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Sub prime mortgage crisis explained

I’m sure there are a few people other there really not sure what the sub prime crisis was, or what caused it to occur.

How did so many supposedly smart financiers and bankers get sucked into it, or where they knowing and willing participants, feeling that they were not going to be held liable.

I must admit if you use the language of the accountants, lawyers, banker and government its really hard to decipher what actually happened and who was at fault.

What you do know is you got shafted but you aren’t exactly sure how this happened.

Help is at hand.

Here is a really good common sense explanation of what happened using a small pub as an example. This analogy is approved my our economics adviser as ‘more or less what happened’.


Mary is the proprietor of a bar in Dublin. She realizes that virtually all of her customers are unemployed alcoholics and, as such, can no longer afford to patronise her bar.

To solve this problem, she comes up with a new marketing plan that allows her customers to drink now, but pay later. She keeps track of the drinks consumed on a ledger (thereby granting the customers loans).

Word gets around about Mary’s “drink now, pay later” marketing strategy and, as a result, increasing numbers of customers flood into Mary’s bar. Soon she has the largest sales volume for any bar in Dublin.

By providing her customers freedom from immediate payment demands, Mary gets no resistance when, at regular intervals, she substantially increases her prices for wine and beer, the most consumed beverages. Consequently, Mary’s gross sales volume increases massively. A young and dynamic vice-president at the local bank recognizes that these customer debts constitute valuable future assets and increases Mary’s borrowing limit. He sees no reason for any undue concern, since he has the debts of the unemployed alcoholics as collateral.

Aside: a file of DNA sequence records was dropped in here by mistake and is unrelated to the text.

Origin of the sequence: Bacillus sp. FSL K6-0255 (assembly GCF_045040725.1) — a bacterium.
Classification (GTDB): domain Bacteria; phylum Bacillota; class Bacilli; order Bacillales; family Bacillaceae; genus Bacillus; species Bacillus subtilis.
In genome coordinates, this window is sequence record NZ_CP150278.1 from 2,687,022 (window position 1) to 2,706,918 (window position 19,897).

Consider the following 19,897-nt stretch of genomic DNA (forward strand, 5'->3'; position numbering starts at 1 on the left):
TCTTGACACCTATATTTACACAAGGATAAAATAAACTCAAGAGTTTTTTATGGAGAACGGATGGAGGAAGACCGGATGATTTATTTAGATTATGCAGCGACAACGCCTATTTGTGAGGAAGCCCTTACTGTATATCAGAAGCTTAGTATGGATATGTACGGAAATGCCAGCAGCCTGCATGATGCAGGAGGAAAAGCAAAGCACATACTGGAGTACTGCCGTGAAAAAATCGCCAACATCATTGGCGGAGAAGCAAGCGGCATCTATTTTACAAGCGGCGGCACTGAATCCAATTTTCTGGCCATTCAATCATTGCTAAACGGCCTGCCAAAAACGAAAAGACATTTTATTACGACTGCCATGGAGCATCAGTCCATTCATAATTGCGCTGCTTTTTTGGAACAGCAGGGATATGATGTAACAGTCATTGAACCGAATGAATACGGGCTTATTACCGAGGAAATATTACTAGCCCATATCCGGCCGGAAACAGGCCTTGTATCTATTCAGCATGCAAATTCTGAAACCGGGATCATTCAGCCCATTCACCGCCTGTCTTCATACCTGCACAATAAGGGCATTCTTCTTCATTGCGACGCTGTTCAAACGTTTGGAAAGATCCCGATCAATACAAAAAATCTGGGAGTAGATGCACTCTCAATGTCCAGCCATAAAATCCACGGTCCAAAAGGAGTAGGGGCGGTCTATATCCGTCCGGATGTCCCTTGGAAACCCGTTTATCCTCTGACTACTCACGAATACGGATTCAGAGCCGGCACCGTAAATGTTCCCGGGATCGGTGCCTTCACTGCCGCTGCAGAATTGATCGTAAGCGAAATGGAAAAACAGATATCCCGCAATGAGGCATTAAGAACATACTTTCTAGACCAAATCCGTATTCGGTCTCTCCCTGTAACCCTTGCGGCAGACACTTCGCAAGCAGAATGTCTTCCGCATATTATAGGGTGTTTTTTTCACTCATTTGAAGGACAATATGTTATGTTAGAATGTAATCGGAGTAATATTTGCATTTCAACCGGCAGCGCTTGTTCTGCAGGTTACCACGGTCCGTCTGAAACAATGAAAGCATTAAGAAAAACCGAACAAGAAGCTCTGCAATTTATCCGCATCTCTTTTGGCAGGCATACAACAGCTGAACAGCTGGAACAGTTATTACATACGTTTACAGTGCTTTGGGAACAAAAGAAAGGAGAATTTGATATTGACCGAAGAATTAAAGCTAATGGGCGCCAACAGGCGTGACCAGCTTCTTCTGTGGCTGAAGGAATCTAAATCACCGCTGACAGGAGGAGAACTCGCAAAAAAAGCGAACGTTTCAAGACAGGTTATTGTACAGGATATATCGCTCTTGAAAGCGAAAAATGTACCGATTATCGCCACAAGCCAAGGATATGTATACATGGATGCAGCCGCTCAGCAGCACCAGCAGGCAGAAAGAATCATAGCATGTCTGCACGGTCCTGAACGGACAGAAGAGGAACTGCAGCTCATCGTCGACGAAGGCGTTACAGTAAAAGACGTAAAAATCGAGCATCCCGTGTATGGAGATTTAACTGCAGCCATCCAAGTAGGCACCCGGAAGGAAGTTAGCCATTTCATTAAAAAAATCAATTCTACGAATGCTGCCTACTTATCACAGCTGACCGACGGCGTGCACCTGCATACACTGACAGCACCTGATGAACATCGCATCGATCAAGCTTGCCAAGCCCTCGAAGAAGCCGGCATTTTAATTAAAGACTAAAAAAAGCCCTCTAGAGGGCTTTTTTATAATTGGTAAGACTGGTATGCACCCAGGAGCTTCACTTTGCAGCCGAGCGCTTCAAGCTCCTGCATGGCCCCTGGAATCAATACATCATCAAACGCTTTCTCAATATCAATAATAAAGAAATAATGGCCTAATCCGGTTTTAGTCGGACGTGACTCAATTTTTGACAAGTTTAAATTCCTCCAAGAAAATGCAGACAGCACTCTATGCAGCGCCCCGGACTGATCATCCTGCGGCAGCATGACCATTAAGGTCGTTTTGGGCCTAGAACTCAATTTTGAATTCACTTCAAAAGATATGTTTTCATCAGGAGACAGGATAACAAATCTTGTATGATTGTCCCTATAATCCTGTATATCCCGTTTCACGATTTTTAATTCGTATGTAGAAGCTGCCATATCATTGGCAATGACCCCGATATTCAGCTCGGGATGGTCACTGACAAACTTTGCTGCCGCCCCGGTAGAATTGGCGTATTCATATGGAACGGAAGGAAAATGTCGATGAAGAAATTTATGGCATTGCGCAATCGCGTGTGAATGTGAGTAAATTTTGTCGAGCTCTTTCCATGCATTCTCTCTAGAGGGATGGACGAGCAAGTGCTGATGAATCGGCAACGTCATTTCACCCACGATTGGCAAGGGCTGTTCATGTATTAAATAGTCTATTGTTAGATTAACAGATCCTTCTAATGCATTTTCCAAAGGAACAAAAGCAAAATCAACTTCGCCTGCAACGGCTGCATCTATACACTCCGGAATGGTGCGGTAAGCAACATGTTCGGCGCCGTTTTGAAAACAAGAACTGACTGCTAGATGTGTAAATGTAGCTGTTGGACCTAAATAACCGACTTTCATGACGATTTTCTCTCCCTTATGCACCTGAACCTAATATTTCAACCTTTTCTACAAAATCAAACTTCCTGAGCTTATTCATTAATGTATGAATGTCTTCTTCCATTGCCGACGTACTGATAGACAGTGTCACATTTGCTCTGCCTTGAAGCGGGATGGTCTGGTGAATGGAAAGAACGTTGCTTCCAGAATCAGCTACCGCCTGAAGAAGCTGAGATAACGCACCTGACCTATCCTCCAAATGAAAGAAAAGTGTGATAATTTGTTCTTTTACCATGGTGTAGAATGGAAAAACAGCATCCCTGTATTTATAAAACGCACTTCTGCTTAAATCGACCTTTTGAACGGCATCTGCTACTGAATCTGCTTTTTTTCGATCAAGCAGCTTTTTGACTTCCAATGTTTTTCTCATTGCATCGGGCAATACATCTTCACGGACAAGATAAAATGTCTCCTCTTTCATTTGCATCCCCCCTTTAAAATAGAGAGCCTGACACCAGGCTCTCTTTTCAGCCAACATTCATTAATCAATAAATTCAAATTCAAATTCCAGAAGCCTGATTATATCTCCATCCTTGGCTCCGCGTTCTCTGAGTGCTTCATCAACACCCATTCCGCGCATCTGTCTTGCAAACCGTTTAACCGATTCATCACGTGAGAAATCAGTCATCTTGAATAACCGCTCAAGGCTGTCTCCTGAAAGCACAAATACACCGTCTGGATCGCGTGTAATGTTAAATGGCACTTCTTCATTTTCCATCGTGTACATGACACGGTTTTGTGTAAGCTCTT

At the bank’s corporate headquarters, expert traders figure a way to make huge commissions, and transform these customer loans into DRINKBONDS, ALKIBONDS and PUKEBONDS. These securities are then bundled and traded on international security markets. Naive investors don’t really understand that the securities being sold to them as AAA secured bonds are really the debts of unemployed alcoholics. Nevertheless, the bond prices continuously climb, and the securities soon become the hottest-selling items for some of the nation’s leading brokerage houses.

One day, even though the bond prices are still climbing, a risk manager at the original local bank decides that the time has come to demand payment on the debts incurred by the drinkers at Mary’s bar. He so informs Mary.

Mary then demands payment from her alcoholic patrons, but being unemployed alcoholics they cannot pay back their drinking debts. Since Mary cannot fulfill her loan obligations she is forced into bankruptcy. The bar closes and the eleven employees lose their jobs.

Overnight, DRINKBONDS, ALKIBONDS and PUKEBONDS drop in price by 90%. The collapsed bond asset value destroys the banks’ liquidity and prevents it from issuing new loans, thus freezing credit and economic activity in the community.

The suppliers of Mary’s bar had granted her generous payment extensions and had invested their firms’ pension funds in the various BOND securities. They find they are now faced with having to write off her bad debt and with losing over 90% of the presumed value of the bonds. Her wine supplier also claims bankruptcy, closing the doors on a family business that had endured for three generations, her beer supplier is taken over by a competitor, who immediately closes the local plant and lays off 150 workers.